In writing a long response -- I'll encourage you to read it yourself as it deals with several current issues in the study of congregational diversity -- I talked about how to move the study of diverse congregations forward.

For example, we should isolate significant arenas of diversification and investigate contemporary initiatives for diversification. Michael Emerson recently suggested that megachurches are diversifying more quickly than other congregations. Such an observation is provocative and potentially important, but we lack the systematic research to state this more confidently. Can we identify processes of diversification that differ by the size of congregations?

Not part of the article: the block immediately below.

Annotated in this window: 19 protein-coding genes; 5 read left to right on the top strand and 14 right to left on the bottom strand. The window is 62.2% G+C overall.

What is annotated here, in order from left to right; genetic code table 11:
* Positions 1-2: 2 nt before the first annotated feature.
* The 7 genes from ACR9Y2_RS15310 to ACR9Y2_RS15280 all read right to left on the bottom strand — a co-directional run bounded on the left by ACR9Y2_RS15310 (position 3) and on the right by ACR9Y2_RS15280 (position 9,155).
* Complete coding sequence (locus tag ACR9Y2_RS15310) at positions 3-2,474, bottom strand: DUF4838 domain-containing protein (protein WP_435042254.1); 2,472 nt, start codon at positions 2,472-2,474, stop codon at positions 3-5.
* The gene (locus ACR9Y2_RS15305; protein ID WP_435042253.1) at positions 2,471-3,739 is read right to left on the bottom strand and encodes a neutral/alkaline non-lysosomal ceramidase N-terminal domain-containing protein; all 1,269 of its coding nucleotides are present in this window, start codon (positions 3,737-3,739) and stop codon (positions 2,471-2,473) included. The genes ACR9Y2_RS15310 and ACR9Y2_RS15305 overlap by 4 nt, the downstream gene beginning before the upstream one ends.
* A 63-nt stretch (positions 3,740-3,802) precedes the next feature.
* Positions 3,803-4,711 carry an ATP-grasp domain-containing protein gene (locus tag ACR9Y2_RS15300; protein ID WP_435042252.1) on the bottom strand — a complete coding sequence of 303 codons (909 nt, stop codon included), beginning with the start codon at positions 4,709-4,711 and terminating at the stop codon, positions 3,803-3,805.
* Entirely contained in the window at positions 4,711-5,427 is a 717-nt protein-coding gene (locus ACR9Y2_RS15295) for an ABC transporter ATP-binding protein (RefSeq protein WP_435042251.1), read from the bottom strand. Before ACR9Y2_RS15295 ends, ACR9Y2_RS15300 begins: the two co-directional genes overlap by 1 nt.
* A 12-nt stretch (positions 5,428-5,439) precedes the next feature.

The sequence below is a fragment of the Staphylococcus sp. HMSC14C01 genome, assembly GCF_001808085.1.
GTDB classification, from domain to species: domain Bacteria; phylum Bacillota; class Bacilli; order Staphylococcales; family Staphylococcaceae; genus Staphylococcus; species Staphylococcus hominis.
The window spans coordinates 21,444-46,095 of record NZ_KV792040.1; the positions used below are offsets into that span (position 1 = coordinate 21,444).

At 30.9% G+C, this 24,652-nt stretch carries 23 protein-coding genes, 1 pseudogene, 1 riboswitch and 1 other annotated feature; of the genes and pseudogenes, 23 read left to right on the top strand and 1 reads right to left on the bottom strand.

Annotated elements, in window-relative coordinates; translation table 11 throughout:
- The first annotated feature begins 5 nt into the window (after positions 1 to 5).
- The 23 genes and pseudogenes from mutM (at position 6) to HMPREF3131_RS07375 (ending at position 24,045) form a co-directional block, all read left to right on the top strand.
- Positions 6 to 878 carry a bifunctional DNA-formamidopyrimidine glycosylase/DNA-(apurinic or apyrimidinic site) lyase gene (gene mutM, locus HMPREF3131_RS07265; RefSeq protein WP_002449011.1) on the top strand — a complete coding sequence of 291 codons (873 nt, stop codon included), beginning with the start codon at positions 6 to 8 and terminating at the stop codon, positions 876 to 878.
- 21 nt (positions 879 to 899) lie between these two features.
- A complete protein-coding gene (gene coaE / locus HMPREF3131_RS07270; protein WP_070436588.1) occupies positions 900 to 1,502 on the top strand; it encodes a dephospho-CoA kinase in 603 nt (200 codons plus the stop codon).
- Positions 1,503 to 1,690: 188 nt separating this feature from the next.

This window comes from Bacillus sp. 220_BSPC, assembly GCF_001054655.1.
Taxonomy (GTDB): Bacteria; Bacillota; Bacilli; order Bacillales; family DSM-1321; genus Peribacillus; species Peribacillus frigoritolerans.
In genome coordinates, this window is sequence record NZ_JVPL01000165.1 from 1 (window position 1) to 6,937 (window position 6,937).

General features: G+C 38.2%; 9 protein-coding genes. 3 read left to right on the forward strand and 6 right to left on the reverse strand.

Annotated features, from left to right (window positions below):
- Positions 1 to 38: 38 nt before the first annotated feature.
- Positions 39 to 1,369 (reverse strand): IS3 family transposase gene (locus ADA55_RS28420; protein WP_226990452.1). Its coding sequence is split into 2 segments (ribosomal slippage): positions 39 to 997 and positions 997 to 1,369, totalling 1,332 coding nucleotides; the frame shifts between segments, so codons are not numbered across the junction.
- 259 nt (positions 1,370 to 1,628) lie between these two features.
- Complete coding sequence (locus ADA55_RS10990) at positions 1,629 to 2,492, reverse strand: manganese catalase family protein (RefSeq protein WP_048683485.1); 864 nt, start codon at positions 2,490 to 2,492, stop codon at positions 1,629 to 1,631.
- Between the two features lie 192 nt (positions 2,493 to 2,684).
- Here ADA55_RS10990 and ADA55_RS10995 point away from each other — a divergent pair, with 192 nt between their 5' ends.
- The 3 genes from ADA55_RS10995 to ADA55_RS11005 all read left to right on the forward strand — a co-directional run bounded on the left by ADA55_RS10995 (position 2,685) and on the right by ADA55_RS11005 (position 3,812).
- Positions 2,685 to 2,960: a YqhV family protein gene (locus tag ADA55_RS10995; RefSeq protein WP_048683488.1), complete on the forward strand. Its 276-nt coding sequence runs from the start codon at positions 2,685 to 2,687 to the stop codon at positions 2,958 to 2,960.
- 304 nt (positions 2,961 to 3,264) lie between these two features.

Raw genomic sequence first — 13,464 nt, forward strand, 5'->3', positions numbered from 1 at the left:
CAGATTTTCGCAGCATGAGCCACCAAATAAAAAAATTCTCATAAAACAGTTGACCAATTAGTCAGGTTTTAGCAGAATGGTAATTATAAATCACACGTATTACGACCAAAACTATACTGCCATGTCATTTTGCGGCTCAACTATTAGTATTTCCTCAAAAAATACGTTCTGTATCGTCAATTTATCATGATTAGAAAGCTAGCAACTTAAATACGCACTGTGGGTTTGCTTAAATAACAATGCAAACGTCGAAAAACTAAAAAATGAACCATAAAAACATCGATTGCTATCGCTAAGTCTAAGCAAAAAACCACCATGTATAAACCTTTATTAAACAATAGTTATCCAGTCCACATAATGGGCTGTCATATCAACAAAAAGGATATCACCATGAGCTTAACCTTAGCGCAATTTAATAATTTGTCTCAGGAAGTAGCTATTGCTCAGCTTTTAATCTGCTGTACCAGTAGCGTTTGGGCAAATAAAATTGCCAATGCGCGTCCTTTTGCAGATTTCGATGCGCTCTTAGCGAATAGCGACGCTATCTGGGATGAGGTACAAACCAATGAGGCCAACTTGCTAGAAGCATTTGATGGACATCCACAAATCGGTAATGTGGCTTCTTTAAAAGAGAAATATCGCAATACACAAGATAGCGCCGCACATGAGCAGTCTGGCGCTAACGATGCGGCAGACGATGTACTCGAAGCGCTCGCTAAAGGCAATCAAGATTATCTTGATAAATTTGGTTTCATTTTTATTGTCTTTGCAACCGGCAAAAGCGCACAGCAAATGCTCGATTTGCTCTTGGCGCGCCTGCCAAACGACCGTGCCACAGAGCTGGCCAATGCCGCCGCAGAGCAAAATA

I would also agree with Michael that there is great enthusiasm among church leaders to catalyze and sustain diversification. New conferences and pastoral networks as well as new publications and program initiatives are aggressively advocating diversity as a missional cause. Research is required to identify the nature and scope of this broad movement. I suspect that rigorous research will identify intriguing ironies and contradictions, and I expect to articulate some of them through my own research on music and worship in successfully diverse churches

In the end, this was a very fruitful exchange. Scholars wrestling with ideas and sharpening each other's work. I hope this one gets the attention it deserves and accelerates a much-needed sophistication on these issues.